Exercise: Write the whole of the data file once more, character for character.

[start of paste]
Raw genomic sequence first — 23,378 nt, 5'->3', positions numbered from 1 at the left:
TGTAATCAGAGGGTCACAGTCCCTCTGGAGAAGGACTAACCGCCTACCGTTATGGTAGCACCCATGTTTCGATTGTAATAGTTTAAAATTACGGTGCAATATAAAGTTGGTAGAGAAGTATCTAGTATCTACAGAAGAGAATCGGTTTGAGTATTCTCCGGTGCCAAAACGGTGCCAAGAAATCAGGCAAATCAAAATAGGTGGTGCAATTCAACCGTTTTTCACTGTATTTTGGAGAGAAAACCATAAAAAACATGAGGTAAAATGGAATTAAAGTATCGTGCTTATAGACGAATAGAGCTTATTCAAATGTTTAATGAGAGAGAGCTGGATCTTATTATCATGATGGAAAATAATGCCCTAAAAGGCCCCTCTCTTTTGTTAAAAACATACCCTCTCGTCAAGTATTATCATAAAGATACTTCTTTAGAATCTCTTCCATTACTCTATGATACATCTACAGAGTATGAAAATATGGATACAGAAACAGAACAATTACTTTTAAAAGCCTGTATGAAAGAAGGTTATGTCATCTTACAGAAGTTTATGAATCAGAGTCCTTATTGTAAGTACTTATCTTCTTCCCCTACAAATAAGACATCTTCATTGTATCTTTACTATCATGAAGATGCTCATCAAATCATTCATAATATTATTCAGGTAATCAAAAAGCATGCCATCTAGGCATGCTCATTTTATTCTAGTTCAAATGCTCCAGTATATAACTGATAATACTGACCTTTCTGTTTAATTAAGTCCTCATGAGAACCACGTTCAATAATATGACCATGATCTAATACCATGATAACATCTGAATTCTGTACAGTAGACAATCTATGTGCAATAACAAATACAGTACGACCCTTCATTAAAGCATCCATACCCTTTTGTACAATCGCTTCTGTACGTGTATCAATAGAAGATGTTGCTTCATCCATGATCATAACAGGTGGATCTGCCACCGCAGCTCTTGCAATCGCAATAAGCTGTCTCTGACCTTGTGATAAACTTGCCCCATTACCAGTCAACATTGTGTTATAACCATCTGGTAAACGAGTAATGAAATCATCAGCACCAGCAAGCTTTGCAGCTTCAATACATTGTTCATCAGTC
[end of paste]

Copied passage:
Raw genomic sequence first — 23,378 nt, 5'->3', positions numbered from 1 at the left:
TGTAATCAGAGGGTCACAGTCCCTCTGGAGAAGGACTAACCGCCTACCGTTATGGTAGCACCCATGTTTCGATTGTAATAGTTTAAAATTACGGTGCAATATAAAGTTGGTAGAGAAGTATCTAGTATCTACAGAAGAGAATCGGTTTGAGTATTCTCCGGTGCCAAAACGGTGCCAAGAAATCAGGCAAATCAAAATAGGTGGTGCAATTCAACCGTTTTTCACTGTATTTTGGAGAGAAAACCATAAAAAACATGAGGTAAAATGGAATTAAAGTATCGTGCTTATAGACGAATAGAGCTTATTCAAATGTTTAATGAGAGAGAGCTGGATCTTATTATCATGATGGAAAATAATGCCCTAAAAGGCCCCTCTCTTTTGTTAAAAACATACCCTCTCGTCAAGTATTATCATAAAGATACTTCTTTAGAATCTCTTCCATTACTCTATGATACATCTACAGAGTATGAAAATATGGATACAGAAACAGAACAATTACTTTTAAAAGCCTGTATGAAAGAAGGTTATGTCATCTTACAGAAGTTTATGAATCAGAGTCCTTATTGTAAGTACTTATCTTCTTCCCCTACAAATAAGACATCTTCATTGTATCTTTACTATCATGAAGATGCTCATCAAATCATTCATAATATTATTCAGGTAATCAAAAAGCATGCCATCTAGGCATGCTCATTTTATTCTAGTTCAAATGCTCCAGTATATAACTGATAATACTGACCTTTCTGTTTAATTAAGTCCTCATGAGAACCACGTTCAATAATATGACCATGATCTAATACCATGATAACATCTGAATTCTGTACAGTAGACAATCTATGTGCAATAACAAATACAGTACGACCCTTCATTAAAGCATCCATACCCTTTTGTACAATCGCTTCTGTACGTGTATCAATAGAAGATGTTGCTTCATCCATGATCATAACAGGTGGATCTGCCACCGCAGCTCTTGCAATCGCAATAAGCTGTCTCTGACCTTGTGATAAACTTGCCCCATTACCAGTCAACATTGTGTTATAACCATCTGGTAAACGAGTAATGAAATCATCAGCACCAGCAAGCTTTGCAGCTTCAATACATTGTTCATCAGTC